MEMPHIS, TENNESSEE - MARCH 27: Jaren Jackson Jr. #13 of the Memphis Grizzlies drives to the basket between LeBron James #23 of the Los Angeles Lakers and Spencer Dinwiddie #26 during the second half at FedExForum on March 27, 2024 in Memphis, Tennessee.(Photo by Justin Ford/Getty Images)

MikeCheck: Position-less Jackson not boxed in as Grizzlies seek to bolster power rotation

MEMPHIS – Season-ending exit interviews for the Grizzlies typically provide some level of direction or clarity with where the franchise is headed entering the offseason.

In one big case, there seems to be more questions than answers.

That’s especially the case with the player at the center of the discussion. Jaren Jackson Jr.’s response earlier this week emphasized that notion.

MEMPHIS, TN - February 26: Jaren Jackson Jr. #13 of the Memphis Grizzlies drives to the basket during the game against the Brooklyn Nets on February 26, 2024 at FedExForum in Memphis, Tennessee.

The 6-foot-11, 250-pound versatile veteran was asked if he were ready to shift permanently to the middle at this stage of his career or whether the Grizzlies should acquire a more traditional center this offseason.

“Define traditional,” Jackson shot back. “That (term) doesn’t really mean anything at this point. Anybody who’s going to come in and produce the whole equation . . . Whatever is going to work with our group at that time (and) sync us a little more together is what's going to be the key here. Traditional, nontraditional, that means less and less every year.”

There, however, is little doubt about one thing as the Grizzlies venture into their offseason improvement plans. From the front office through the coaching staff and to the longest-tenured player on the Grizzlies, adding size and depth to the power rotation is a top priority.

The Grizzlies enter the offseason positioned to have a top-10 pick entering the May 12 NBA Draft Lottery to determine the order for June’s NBA Draft. The team has also been aggressive on the trade market in recent seasons around the draft, and that could be the case again this summer. In addition, the Grizzlies also have financial flexibility to acquire help when the NBA free-agency period opens in July.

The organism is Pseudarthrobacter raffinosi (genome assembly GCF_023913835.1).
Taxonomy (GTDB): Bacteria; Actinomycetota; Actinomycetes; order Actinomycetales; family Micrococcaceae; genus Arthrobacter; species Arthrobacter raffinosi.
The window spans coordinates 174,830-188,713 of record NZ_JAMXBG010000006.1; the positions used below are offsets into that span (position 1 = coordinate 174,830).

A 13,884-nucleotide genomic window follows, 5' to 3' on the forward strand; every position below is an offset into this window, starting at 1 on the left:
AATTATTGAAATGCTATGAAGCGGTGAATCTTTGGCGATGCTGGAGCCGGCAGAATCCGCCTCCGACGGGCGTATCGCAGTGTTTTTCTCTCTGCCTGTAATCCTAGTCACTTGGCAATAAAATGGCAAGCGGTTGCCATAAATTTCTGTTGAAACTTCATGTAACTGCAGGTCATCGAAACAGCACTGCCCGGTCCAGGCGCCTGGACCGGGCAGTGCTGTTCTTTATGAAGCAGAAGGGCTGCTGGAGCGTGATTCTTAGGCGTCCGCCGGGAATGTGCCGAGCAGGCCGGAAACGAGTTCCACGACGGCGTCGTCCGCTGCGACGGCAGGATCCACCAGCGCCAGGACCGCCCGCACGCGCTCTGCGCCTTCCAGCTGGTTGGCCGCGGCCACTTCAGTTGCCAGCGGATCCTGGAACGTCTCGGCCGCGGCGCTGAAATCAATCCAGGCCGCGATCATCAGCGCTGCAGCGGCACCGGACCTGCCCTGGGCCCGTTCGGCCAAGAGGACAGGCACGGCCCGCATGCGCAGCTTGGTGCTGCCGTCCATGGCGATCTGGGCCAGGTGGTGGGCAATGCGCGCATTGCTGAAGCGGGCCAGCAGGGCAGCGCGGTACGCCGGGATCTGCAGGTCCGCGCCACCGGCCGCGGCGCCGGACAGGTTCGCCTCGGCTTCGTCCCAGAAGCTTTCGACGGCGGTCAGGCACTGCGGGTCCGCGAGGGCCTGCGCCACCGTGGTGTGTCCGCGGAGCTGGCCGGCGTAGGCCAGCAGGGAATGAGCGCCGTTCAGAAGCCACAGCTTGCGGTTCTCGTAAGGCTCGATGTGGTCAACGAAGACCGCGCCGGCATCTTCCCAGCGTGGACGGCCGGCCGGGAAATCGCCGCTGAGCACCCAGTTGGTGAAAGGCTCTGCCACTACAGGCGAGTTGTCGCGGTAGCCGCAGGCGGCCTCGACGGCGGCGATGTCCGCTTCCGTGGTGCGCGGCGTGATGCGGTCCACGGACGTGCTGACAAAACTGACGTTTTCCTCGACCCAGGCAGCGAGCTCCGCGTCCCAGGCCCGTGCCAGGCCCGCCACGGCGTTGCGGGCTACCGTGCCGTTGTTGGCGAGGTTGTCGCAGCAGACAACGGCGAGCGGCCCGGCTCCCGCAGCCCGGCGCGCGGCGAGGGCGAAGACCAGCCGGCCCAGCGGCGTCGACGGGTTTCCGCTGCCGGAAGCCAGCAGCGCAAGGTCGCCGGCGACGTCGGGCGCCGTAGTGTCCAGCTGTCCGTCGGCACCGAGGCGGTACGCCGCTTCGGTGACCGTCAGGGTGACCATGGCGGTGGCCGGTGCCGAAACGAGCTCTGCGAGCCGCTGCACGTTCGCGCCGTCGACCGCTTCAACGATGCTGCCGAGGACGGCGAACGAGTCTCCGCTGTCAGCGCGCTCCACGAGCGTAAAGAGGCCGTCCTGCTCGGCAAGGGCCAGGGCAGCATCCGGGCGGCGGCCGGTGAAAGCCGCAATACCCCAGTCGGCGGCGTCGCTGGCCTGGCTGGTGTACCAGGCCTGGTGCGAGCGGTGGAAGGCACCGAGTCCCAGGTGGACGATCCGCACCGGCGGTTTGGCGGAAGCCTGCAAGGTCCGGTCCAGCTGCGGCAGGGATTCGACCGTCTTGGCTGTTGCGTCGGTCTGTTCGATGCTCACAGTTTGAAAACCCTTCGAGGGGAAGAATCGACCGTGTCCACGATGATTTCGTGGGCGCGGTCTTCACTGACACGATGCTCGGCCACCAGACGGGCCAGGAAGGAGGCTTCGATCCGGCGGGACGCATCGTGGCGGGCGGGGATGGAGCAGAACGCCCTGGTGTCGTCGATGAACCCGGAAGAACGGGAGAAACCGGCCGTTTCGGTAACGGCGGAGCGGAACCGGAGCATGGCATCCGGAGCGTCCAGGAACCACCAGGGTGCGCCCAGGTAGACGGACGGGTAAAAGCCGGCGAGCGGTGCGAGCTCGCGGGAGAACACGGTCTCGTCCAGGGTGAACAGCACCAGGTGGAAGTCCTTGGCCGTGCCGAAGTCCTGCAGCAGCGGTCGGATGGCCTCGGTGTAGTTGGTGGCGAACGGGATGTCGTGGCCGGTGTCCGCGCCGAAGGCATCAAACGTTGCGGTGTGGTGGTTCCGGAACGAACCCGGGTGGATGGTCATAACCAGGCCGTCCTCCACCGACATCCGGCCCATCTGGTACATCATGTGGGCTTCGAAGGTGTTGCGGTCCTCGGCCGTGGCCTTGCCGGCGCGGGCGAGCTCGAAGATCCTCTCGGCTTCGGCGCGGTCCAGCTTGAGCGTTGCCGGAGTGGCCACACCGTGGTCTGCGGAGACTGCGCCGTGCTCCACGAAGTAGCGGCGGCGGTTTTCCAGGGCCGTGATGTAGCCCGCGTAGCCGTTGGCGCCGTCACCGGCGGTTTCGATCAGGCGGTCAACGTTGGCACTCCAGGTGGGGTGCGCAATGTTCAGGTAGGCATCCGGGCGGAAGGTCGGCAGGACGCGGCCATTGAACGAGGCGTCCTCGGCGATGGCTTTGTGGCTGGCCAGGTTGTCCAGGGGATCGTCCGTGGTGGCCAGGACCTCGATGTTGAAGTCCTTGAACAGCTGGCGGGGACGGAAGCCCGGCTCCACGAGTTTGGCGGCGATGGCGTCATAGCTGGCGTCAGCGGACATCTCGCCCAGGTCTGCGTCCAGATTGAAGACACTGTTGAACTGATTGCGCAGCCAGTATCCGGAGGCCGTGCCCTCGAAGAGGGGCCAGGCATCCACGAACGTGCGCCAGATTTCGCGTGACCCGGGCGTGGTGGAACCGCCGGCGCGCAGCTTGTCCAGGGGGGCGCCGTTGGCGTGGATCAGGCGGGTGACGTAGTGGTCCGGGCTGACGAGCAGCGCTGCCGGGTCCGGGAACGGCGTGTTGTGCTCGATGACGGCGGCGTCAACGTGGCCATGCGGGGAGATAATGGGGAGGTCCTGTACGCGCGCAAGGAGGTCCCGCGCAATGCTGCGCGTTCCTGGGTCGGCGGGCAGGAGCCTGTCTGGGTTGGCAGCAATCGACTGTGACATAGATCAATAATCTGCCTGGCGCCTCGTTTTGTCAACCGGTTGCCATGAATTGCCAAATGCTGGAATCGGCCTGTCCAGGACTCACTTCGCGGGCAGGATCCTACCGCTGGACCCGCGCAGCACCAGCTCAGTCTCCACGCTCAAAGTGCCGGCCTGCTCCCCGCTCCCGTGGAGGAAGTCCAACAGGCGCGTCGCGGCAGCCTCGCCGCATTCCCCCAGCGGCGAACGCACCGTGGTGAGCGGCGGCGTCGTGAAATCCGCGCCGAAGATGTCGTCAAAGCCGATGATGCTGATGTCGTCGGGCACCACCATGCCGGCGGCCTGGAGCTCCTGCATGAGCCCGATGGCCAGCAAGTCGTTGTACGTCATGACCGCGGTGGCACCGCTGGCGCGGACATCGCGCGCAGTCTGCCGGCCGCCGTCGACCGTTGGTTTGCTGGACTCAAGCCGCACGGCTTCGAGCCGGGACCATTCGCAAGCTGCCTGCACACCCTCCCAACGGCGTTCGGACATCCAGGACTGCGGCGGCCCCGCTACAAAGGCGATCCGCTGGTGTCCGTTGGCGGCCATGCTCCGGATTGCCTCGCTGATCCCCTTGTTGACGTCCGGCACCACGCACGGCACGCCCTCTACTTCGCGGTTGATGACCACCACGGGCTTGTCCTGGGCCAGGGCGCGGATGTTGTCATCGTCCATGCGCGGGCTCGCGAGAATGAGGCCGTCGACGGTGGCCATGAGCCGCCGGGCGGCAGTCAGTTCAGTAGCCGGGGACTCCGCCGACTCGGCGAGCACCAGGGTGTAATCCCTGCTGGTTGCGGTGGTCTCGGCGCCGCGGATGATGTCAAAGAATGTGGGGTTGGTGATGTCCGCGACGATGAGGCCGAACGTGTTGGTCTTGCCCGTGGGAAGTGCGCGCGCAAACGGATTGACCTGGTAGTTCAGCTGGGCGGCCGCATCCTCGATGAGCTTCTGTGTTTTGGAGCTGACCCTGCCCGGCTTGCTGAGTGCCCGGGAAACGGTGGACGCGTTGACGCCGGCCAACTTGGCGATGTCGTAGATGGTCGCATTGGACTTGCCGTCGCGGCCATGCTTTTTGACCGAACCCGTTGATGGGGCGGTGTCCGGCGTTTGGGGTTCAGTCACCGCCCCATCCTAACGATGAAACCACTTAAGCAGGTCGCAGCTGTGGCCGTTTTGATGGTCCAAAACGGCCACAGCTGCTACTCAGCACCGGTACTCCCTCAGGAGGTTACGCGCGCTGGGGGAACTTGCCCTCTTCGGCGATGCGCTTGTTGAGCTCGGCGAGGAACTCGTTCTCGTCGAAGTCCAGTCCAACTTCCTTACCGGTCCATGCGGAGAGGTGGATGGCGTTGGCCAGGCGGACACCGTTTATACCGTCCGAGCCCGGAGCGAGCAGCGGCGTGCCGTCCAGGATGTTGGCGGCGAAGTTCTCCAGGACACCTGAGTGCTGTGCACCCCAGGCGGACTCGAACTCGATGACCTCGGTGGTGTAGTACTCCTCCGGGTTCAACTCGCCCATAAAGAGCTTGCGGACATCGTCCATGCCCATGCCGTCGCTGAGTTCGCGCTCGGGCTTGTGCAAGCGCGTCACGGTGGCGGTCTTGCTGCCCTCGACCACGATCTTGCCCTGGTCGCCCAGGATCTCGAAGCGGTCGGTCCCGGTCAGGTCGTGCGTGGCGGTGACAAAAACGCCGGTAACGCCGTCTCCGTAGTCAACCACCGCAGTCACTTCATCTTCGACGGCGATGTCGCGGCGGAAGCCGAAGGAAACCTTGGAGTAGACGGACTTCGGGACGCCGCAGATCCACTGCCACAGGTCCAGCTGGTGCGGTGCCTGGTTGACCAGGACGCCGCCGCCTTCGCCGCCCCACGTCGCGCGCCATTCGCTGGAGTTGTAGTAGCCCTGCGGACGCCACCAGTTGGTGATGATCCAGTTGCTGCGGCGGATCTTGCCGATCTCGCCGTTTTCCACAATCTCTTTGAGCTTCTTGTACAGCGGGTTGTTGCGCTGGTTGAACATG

MEMPHIS, TN - June 24: Zach Kleiman, General Manager and Executive Vice President of Basketball Operation of the Memphis Grizzlies talks to the media during the introductory draft press conference on June 24, 2022 at FedExForum in Memphis, Tennessee.

Grizzlies president and general manager Zach Kleiman confirmed during Monday’s exit interviews that the team’s collection of draft capital, assets and resources will be used to bolster the team’s frontcourt depth.

Kleiman, however, was non-committal on whether that path forward with the power rotation would feature Jackson returning primarily to power forward or anchoring at center.

“I think it would be probably our best position if Jaren is playing (center),” Kleiman said of the long-term matchups Jackson could create in a playoff scenario moving forward. “When we look ahead, trying to get through several rounds of the playoffs against some teams, Jaren’s going to have to be the (center).”

Kleiman then considered the alternative, particularly the physical demands of the position and how the franchise can also benefit from having a bigger body share in the workload.

“That being said, from a roster-building standpoint, we see the value of having a more traditional – whatever you call it – big (guy),” Kleiman continued. “We’ve seen Jaren successful with those type of lineups as well. Our hope was that those (center) reps could be meaningful as we’re thinking about the context Jaren is going to have to be successful in for us to be the best team we can be in the playoffs.”

MINNEAPOLIS, MINNESOTA - FEBRUARY 28: Taylor Jenkins head coach of the Memphis Grizzlies speaks with Jaren Jackson Jr. #13 in the fourth quarter of the game against the Minnesota Timberwolves at Target Center on February 28, 2024 in Minneapolis, Minnesota.

The Grizzlies missed the NBA postseason for the first time in four seasons, largely due to the extended injury absences of Ja Morant, Marcus Smart, Desmond Bane and several others. With Jackson as the lone frontline starter and star player available most of the season, Memphis used the past four months to evaluate Jackson in various on-court roles.